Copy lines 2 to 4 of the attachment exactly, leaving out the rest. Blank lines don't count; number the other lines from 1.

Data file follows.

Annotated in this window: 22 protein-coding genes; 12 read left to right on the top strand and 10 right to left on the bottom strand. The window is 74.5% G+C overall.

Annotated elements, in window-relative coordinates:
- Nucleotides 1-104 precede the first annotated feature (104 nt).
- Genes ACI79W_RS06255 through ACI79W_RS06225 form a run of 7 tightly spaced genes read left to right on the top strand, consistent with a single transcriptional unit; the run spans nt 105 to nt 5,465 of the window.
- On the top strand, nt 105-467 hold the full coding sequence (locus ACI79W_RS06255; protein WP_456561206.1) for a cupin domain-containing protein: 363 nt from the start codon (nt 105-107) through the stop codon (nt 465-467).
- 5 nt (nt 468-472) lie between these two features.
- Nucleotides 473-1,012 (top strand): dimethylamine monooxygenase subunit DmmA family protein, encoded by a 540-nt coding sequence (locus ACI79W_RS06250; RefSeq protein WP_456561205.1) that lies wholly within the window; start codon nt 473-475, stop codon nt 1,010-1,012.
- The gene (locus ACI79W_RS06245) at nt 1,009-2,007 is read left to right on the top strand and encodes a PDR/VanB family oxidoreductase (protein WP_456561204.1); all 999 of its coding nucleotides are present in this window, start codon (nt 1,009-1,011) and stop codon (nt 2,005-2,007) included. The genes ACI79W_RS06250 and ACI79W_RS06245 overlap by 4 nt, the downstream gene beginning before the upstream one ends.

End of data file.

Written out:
Annotated elements, in window-relative coordinates:
- Nucleotides 1-104 precede the first annotated feature (104 nt).
- Genes ACI79W_RS06255 through ACI79W_RS06225 form a run of 7 tightly spaced genes read left to right on the top strand, consistent with a single transcriptional unit; the run spans nt 105 to nt 5,465 of the window.